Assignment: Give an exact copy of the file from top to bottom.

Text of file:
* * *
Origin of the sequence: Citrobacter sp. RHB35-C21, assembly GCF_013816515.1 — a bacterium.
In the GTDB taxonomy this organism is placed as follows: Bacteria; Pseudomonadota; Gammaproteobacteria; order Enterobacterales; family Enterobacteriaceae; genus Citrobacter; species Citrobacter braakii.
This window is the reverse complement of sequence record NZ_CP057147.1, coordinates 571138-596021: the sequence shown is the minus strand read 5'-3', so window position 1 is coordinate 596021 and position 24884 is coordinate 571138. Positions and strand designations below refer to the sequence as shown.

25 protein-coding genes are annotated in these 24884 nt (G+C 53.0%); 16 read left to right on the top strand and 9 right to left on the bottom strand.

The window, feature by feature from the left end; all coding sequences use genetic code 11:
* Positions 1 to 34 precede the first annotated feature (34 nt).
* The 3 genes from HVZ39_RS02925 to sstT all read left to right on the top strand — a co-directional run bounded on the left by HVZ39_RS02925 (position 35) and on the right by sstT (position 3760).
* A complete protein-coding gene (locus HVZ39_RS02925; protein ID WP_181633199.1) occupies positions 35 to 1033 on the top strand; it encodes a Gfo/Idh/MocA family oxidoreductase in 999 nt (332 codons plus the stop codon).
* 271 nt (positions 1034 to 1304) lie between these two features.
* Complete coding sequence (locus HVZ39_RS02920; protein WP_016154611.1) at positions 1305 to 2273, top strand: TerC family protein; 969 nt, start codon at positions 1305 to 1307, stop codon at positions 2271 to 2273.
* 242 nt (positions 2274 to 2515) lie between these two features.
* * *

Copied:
Origin of the sequence: Citrobacter sp. RHB35-C21, assembly GCF_013816515.1 — a bacterium.
In the GTDB taxonomy this organism is placed as follows: Bacteria; Pseudomonadota; Gammaproteobacteria; order Enterobacterales; family Enterobacteriaceae; genus Citrobacter; species Citrobacter braakii.
This window is the reverse complement of sequence record NZ_CP057147.1, coordinates 571138-596021: the sequence shown is the minus strand read 5'-3', so window position 1 is coordinate 596021 and position 24884 is coordinate 571138. Positions and strand designations below refer to the sequence as shown.

25 protein-coding genes are annotated in these 24884 nt (G+C 53.0%); 16 read left to right on the top strand and 9 right to left on the bottom strand.

The window, feature by feature from the left end; all coding sequences use genetic code 11:
* Positions 1 to 34 precede the first annotated feature (34 nt).
* The 3 genes from HVZ39_RS02925 to sstT all read left to right on the top strand — a co-directional run bounded on the left by HVZ39_RS02925 (position 35) and on the right by sstT (position 3760).
* A complete protein-coding gene (locus HVZ39_RS02925; protein ID WP_181633199.1) occupies positions 35 to 1033 on the top strand; it encodes a Gfo/Idh/MocA family oxidoreductase in 999 nt (332 codons plus the stop codon).
* 271 nt (positions 1034 to 1304) lie between these two features.
* Complete coding sequence (locus HVZ39_RS02920; protein WP_016154611.1) at positions 1305 to 2273, top strand: TerC family protein; 969 nt, start codon at positions 1305 to 1307, stop codon at positions 2271 to 2273.
* 242 nt (positions 2274 to 2515) lie between these two features.